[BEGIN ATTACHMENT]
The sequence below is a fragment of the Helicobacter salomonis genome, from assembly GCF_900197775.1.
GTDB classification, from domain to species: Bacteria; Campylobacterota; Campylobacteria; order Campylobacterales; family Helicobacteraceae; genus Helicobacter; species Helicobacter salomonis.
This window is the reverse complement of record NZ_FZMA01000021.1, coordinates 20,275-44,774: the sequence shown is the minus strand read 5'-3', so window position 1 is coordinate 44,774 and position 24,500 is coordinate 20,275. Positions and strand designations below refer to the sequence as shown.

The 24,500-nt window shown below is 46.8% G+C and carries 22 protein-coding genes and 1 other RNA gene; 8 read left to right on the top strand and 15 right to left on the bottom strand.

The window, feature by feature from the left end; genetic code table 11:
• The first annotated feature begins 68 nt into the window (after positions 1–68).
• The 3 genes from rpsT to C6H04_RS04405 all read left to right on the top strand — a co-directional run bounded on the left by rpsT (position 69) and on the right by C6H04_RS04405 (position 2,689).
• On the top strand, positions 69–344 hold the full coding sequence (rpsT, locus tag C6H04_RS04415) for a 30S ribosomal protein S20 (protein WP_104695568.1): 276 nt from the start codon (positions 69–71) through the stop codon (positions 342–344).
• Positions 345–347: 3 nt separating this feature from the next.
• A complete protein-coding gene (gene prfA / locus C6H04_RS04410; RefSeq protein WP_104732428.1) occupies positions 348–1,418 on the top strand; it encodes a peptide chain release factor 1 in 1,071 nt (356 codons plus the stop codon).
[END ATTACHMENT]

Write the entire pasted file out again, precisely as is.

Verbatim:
The sequence below is a fragment of the Helicobacter salomonis genome, from assembly GCF_900197775.1.
GTDB classification, from domain to species: Bacteria; Campylobacterota; Campylobacteria; order Campylobacterales; family Helicobacteraceae; genus Helicobacter; species Helicobacter salomonis.
This window is the reverse complement of record NZ_FZMA01000021.1, coordinates 20,275-44,774: the sequence shown is the minus strand read 5'-3', so window position 1 is coordinate 44,774 and position 24,500 is coordinate 20,275. Positions and strand designations below refer to the sequence as shown.

The 24,500-nt window shown below is 46.8% G+C and carries 22 protein-coding genes and 1 other RNA gene; 8 read left to right on the top strand and 15 right to left on the bottom strand.

The window, feature by feature from the left end; genetic code table 11:
• The first annotated feature begins 68 nt into the window (after positions 1–68).
• The 3 genes from rpsT to C6H04_RS04405 all read left to right on the top strand — a co-directional run bounded on the left by rpsT (position 69) and on the right by C6H04_RS04405 (position 2,689).
• On the top strand, positions 69–344 hold the full coding sequence (rpsT, locus tag C6H04_RS04415) for a 30S ribosomal protein S20 (protein WP_104695568.1): 276 nt from the start codon (positions 69–71) through the stop codon (positions 342–344).
• Positions 345–347: 3 nt separating this feature from the next.
• A complete protein-coding gene (gene prfA / locus C6H04_RS04410; RefSeq protein WP_104732428.1) occupies positions 348–1,418 on the top strand; it encodes a peptide chain release factor 1 in 1,071 nt (356 codons plus the stop codon).